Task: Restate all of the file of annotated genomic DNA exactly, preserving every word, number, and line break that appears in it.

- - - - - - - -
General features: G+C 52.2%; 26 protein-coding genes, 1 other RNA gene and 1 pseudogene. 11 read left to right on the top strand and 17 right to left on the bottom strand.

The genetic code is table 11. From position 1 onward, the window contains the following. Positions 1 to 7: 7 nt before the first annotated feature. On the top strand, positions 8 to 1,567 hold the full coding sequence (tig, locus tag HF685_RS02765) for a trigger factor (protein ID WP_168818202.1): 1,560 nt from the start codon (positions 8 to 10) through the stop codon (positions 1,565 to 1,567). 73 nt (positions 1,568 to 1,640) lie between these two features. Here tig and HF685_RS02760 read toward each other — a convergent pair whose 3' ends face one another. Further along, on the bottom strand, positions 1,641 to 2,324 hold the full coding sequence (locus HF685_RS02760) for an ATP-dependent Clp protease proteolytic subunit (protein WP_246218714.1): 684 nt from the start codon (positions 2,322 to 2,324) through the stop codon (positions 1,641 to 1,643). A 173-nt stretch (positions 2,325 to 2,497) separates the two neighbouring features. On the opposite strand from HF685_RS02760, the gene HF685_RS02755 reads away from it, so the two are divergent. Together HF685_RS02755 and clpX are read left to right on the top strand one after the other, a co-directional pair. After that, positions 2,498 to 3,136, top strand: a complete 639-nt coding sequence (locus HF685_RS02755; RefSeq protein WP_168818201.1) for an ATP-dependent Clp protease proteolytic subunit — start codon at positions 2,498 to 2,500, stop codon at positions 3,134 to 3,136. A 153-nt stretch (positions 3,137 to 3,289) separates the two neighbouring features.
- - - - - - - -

General features: G+C 52.2%; 26 protein-coding genes, 1 other RNA gene and 1 pseudogene. 11 read left to right on the top strand and 17 right to left on the bottom strand.

The genetic code is table 11. From position 1 onward, the window contains the following. Positions 1 to 7: 7 nt before the first annotated feature. On the top strand, positions 8 to 1,567 hold the full coding sequence (tig, locus tag HF685_RS02765) for a trigger factor (protein ID WP_168818202.1): 1,560 nt from the start codon (positions 8 to 10) through the stop codon (positions 1,565 to 1,567). 73 nt (positions 1,568 to 1,640) lie between these two features. Here tig and HF685_RS02760 read toward each other — a convergent pair whose 3' ends face one another. Further along, on the bottom strand, positions 1,641 to 2,324 hold the full coding sequence (locus HF685_RS02760) for an ATP-dependent Clp protease proteolytic subunit (protein WP_246218714.1): 684 nt from the start codon (positions 2,322 to 2,324) through the stop codon (positions 1,641 to 1,643). A 173-nt stretch (positions 2,325 to 2,497) separates the two neighbouring features. On the opposite strand from HF685_RS02760, the gene HF685_RS02755 reads away from it, so the two are divergent. Together HF685_RS02755 and clpX are read left to right on the top strand one after the other, a co-directional pair. After that, positions 2,498 to 3,136, top strand: a complete 639-nt coding sequence (locus HF685_RS02755; RefSeq protein WP_168818201.1) for an ATP-dependent Clp protease proteolytic subunit — start codon at positions 2,498 to 2,500, stop codon at positions 3,134 to 3,136. A 153-nt stretch (positions 3,137 to 3,289) separates the two neighbouring features.